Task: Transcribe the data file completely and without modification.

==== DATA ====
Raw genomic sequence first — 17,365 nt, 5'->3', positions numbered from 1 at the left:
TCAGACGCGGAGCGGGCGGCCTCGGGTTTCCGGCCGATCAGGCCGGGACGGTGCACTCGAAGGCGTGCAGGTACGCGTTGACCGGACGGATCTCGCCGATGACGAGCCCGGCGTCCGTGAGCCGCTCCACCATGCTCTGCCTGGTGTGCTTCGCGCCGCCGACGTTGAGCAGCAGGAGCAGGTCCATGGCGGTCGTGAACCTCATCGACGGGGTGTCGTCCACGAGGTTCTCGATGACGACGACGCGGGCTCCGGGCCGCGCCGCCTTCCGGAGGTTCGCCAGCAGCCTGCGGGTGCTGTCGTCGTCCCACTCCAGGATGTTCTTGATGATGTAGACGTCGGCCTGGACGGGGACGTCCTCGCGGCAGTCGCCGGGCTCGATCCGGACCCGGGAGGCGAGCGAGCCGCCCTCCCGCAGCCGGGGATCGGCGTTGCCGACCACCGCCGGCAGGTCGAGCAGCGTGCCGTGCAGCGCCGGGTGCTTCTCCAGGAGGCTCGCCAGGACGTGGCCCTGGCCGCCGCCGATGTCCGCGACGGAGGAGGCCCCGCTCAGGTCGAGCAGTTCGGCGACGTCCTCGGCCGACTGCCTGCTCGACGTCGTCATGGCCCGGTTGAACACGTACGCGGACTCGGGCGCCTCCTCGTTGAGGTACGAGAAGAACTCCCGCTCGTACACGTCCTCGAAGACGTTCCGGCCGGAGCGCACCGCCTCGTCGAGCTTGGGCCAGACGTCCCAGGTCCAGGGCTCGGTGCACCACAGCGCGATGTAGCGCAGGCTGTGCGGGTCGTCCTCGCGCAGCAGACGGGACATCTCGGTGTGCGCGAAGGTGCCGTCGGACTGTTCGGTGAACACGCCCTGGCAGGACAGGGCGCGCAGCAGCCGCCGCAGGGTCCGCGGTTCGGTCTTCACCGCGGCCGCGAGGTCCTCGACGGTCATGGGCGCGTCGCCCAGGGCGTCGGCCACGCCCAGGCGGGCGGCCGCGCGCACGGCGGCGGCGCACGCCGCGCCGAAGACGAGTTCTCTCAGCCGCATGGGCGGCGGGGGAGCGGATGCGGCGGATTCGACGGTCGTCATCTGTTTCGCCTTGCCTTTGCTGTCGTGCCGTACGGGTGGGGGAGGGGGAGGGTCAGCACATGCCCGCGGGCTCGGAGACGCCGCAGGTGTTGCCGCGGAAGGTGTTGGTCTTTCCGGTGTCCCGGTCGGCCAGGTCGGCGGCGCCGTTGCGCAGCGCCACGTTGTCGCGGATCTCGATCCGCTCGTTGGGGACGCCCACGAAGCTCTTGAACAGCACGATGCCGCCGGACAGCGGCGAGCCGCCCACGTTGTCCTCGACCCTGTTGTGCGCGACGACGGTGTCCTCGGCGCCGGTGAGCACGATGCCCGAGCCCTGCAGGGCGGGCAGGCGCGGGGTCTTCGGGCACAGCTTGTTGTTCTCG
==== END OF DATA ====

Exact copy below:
Raw genomic sequence first — 17,365 nt, 5'->3', positions numbered from 1 at the left:
TCAGACGCGGAGCGGGCGGCCTCGGGTTTCCGGCCGATCAGGCCGGGACGGTGCACTCGAAGGCGTGCAGGTACGCGTTGACCGGACGGATCTCGCCGATGACGAGCCCGGCGTCCGTGAGCCGCTCCACCATGCTCTGCCTGGTGTGCTTCGCGCCGCCGACGTTGAGCAGCAGGAGCAGGTCCATGGCGGTCGTGAACCTCATCGACGGGGTGTCGTCCACGAGGTTCTCGATGACGACGACGCGGGCTCCGGGCCGCGCCGCCTTCCGGAGGTTCGCCAGCAGCCTGCGGGTGCTGTCGTCGTCCCACTCCAGGATGTTCTTGATGATGTAGACGTCGGCCTGGACGGGGACGTCCTCGCGGCAGTCGCCGGGCTCGATCCGGACCCGGGAGGCGAGCGAGCCGCCCTCCCGCAGCCGGGGATCGGCGTTGCCGACCACCGCCGGCAGGTCGAGCAGCGTGCCGTGCAGCGCCGGGTGCTTCTCCAGGAGGCTCGCCAGGACGTGGCCCTGGCCGCCGCCGATGTCCGCGACGGAGGAGGCCCCGCTCAGGTCGAGCAGTTCGGCGACGTCCTCGGCCGACTGCCTGCTCGACGTCGTCATGGCCCGGTTGAACACGTACGCGGACTCGGGCGCCTCCTCGTTGAGGTACGAGAAGAACTCCCGCTCGTACACGTCCTCGAAGACGTTCCGGCCGGAGCGCACCGCCTCGTCGAGCTTGGGCCAGACGTCCCAGGTCCAGGGCTCGGTGCACCACAGCGCGATGTAGCGCAGGCTGTGCGGGTCGTCCTCGCGCAGCAGACGGGACATCTCGGTGTGCGCGAAGGTGCCGTCGGACTGTTCGGTGAACACGCCCTGGCAGGACAGGGCGCGCAGCAGCCGCCGCAGGGTCCGCGGTTCGGTCTTCACCGCGGCCGCGAGGTCCTCGACGGTCATGGGCGCGTCGCCCAGGGCGTCGGCCACGCCCAGGCGGGCGGCCGCGCGCACGGCGGCGGCGCACGCCGCGCCGAAGACGAGTTCTCTCAGCCGCATGGGCGGCGGGGGAGCGGATGCGGCGGATTCGACGGTCGTCATCTGTTTCGCCTTGCCTTTGCTGTCGTGCCGTACGGGTGGGGGAGGGGGAGGGTCAGCACATGCCCGCGGGCTCGGAGACGCCGCAGGTGTTGCCGCGGAAGGTGTTGGTCTTTCCGGTGTCCCGGTCGGCCAGGTCGGCGGCGCCGTTGCGCAGCGCCACGTTGTCGCGGATCTCGATCCGCTCGTTGGGGACGCCCACGAAGCTCTTGAACAGCACGATGCCGCCGGACAGCGGCGAGCCGCCCACGTTGTCCTCGACCCTGTTGTGCGCGACGACGGTGTCCTCGGCGCCGGTGAGCACGATGCCCGAGCCCTGCAGGGCGGGCAGGCGCGGGGTCTTCGGGCACAGCTTGTTGTTCTCG